An impressive rally today with winners clearing leading over losers. Has something changed? No. In fact things are actually a bit worse. Congress has failed to pass the payroll tax cut extension into 2012 which potentially sets the economy up for about a 2% hit to GDP, nothing has been cured in the Eurozone and Greece is rapidly heading toward the proverbial “windshield”. Furthermore, it is always important to remember that 300 point rallies in the Dow have only occurred during bear markets. Combine this with the fact that this is a holiday shortened trading week leaves the inmates running the asylum on lighter than normal volume.
However, rallies like today that come out of “thin air” leave even the most confident of market traders and analysts scratching their heads a bit and second guessing themselves. What is important to note is that this rally, while impressive, failed to get the markets out of the ever compressing trading range that we have been stuck in since this summer. What is important is that whichever direction the market breaks out from this trading range will determine our next sets of action. A breakout to the upside and we will begin to increase exposure to equity risk; to the downside we increase cash and fixed income. It is really just that simple.
As we discussed in this past weekend’s missive “sometimes the best action is no action at all” which has clearly been the best advice over the last few months. Any decisions to increase or decrease market exposure have consequently turned out wrong as the market has vacillated in this compressing trend. Currently the market is overbought which leads us to believe that we still may have some more consolidation work ahead in this range over the next couple of weeks. However, the market is on a “buy” signal which gives us reason to believe, at this juncture anyway, that the markets will resolve themselves to the upside. However, don’t take that as meaning that you should increase exposure to market risks now as these signals can reverse very quickly. Our job as investors and money managers is not to try and predict the future – that is a fool’s errand. Our job is to react when the market gives us clear direction – something that has remained elusive for months now.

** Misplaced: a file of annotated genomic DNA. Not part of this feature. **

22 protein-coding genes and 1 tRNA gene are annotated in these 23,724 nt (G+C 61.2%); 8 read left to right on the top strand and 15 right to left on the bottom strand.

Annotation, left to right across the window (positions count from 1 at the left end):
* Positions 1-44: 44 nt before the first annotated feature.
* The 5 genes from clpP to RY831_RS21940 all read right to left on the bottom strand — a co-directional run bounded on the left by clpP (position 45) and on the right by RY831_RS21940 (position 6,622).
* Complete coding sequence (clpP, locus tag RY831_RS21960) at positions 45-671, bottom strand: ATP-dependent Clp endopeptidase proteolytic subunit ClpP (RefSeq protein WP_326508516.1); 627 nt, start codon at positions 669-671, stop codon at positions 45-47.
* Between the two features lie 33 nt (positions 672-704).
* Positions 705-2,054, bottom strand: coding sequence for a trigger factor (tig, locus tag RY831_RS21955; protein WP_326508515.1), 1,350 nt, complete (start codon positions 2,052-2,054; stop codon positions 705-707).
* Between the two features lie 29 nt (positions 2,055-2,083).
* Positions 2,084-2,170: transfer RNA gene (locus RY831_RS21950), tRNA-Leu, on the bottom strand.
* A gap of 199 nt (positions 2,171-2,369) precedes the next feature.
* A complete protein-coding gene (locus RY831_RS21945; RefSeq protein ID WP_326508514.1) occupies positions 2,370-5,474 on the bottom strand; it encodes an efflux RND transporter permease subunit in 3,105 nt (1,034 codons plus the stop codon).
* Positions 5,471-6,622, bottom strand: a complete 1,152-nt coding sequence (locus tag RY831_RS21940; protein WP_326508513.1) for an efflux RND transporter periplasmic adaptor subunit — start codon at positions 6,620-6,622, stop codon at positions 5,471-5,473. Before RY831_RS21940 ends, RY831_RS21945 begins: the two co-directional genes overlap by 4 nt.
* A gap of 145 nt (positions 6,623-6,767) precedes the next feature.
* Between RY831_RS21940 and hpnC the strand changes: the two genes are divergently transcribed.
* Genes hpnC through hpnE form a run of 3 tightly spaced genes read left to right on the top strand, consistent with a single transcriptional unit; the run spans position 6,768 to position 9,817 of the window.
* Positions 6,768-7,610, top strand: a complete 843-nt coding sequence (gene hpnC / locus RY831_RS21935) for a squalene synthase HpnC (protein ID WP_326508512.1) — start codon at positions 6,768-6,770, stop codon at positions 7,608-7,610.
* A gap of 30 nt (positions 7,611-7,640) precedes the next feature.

The markets will ultimately resolve themselves to the economic strength of the country, corporate profits and consumer behavior. Of these issues we are not confident of continued strength. However, in between now and then the markets can and generally do “remain irrational longer than you can remain solvent.” which is why we continue to reiterate that the best course of action is no action at all. This is a game of follow the leader and when a direction has been set we will follow along accordingly. Until then – relax and enjoy the holidays and be thankful that 2011 is almost at an end.